Experimental Model in the Cat for Cerebral Sino-Venous Occlusion
Cerebral sinus vein thrombosis (CSVT) leads to a wide range of changes in brain tissue and to various clinical syndromes. This variability is due to the many different collateral connections of the venous circulation. It was formerly believed that CSVT has consistently a poor prognosis and high mortality (8). Although recent publications report CSVT cases with a favorable prognosis, severe hemorrhagic venous infarction still has a poor outcome. Further, treatment of CSVT is still controversial. In the present study, the superior sagittal sinus (SSS) of 22 cats was occluded by embolization using a polymer. Extravasation of tracers indicating changes of blood-brain barrier (BBB) permeability was studied and correlated with histological changes induced by SSS occlusion. In addition, regional cerebral blood flow (rCBF) as well as brain edema measured as increase in water content of brain tissue using a freeze-drying method were studied. Brain edema was also correlated with changes of the BBB permeability.
KeywordsRegional Cerebral Blood Flow Sinus Thrombosis Superior Sagittal Sinus Subcortical White Matter Partial Occlusion
Unable to display preview. Download preview PDF.
- 1.J. H. Adams, J. A. N. Corsellis and L. W. Duchen, eds, “Greenfield’s Neuropathology”, 4th ed, Wiley-Medical Publication, New York (1984).Google Scholar
- 2.D. J. K. Beck and D. S. Russell, Experiments on thrombosis of the superior longitudinal sinus, Neurosurgery 3: 693 (1946).Google Scholar
- 4.K. Frerichs, M. Deckert, M. Jansen, O. Kempski, K. Einhäupl and A. Baethmann, Brain function and morphology in experimental sinus-vein thrombosis, J. Cereb. Blood Flow & MetabL, 7 (Suppl. 1): 57 (1987).Google Scholar
- 5.K. Fujita, N. Kojima and S. Matsumoto, Brain edema in experimental intracranial hypertension, in: “Brain Edema”, Y. Inaba, I. Klatzo and M. Spatz, eds., Springer Verlag, Berlin, Heidelberg and New York (1986).Google Scholar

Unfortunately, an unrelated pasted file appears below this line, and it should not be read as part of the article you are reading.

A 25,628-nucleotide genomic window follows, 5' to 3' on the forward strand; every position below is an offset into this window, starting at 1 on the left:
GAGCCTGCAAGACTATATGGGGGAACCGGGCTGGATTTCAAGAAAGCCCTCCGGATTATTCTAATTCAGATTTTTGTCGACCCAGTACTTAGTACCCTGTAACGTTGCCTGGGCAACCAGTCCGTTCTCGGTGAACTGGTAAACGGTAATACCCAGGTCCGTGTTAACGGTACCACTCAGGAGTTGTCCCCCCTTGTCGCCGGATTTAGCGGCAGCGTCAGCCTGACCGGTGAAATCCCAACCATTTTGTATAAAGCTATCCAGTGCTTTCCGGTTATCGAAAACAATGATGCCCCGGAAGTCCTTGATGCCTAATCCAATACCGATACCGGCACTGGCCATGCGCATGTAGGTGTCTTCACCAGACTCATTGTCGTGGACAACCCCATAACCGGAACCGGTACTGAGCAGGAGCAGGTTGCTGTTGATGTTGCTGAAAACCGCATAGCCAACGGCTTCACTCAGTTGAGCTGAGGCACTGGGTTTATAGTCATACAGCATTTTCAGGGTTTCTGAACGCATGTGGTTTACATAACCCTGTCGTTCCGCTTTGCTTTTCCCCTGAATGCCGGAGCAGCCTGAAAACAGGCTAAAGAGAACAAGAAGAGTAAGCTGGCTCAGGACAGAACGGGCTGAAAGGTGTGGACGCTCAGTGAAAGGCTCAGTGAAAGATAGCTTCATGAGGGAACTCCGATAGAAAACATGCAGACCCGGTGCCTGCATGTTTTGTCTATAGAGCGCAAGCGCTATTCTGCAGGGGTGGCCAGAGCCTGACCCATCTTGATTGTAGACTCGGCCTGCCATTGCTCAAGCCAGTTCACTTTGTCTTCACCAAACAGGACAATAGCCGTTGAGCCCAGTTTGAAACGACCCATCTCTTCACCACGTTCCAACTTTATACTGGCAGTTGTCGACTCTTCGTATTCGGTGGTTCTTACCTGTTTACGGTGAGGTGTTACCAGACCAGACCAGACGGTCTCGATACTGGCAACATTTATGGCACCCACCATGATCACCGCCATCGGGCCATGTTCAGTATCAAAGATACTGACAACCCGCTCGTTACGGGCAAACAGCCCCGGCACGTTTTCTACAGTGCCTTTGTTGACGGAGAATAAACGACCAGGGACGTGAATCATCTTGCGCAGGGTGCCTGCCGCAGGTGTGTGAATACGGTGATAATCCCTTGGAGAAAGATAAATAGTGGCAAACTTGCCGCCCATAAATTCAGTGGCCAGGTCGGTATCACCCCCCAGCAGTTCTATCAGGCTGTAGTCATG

- 7.P. G. Gates and H. J. M. Barnett, Venous disease: cortical veins and sinuses, in: “Stroke”, vol. 2, H. J. M. Barnett, B. M. Stein, J. P. Mohr and F. M. Yatsu, eds., Churchill Livingstone, New York, Edinburgh, London and Melbourne (1986).Google Scholar
- 9.M. L. Marcus, D. D. Heistad, J. C. Ehrhardt and F. M. Abboud, Total and regional cerebral blood flow measurement with 7, 10, 15, 25 and 50 gm microspheres, J. Appt Physiol., 40: 501 (1976).Google Scholar
- 10.M. Miyagami, S. Nakamura and N. Moriyasu, Hydrodynamic of the CSF under experimental occlusion of the superior sagittal sinus, Neurosurg. Tokyo, 3: 739 (1975).Google Scholar
- 11.M. Miyagami, S. Nakamura and N. Moriyasu, Ventricular enlargement in experimental occlusion of superior sagittal sinus - in reference to histopathological findings, Neurosurg. Tokyo, 3: 947 (1975).Google Scholar
- 14.S. Sato, M. Ohtani and T. Kawase, The effect of sagittal sinus occlusion on blood-brain barrier permeability and cerebral blood flow in the dog, in: “Brain Edema”, Y. Inaba, I. Klatzo and M. Spatz, eds., Springer Verlag, Berlin, Heidelberg, New York and Tokyo (1986).Google Scholar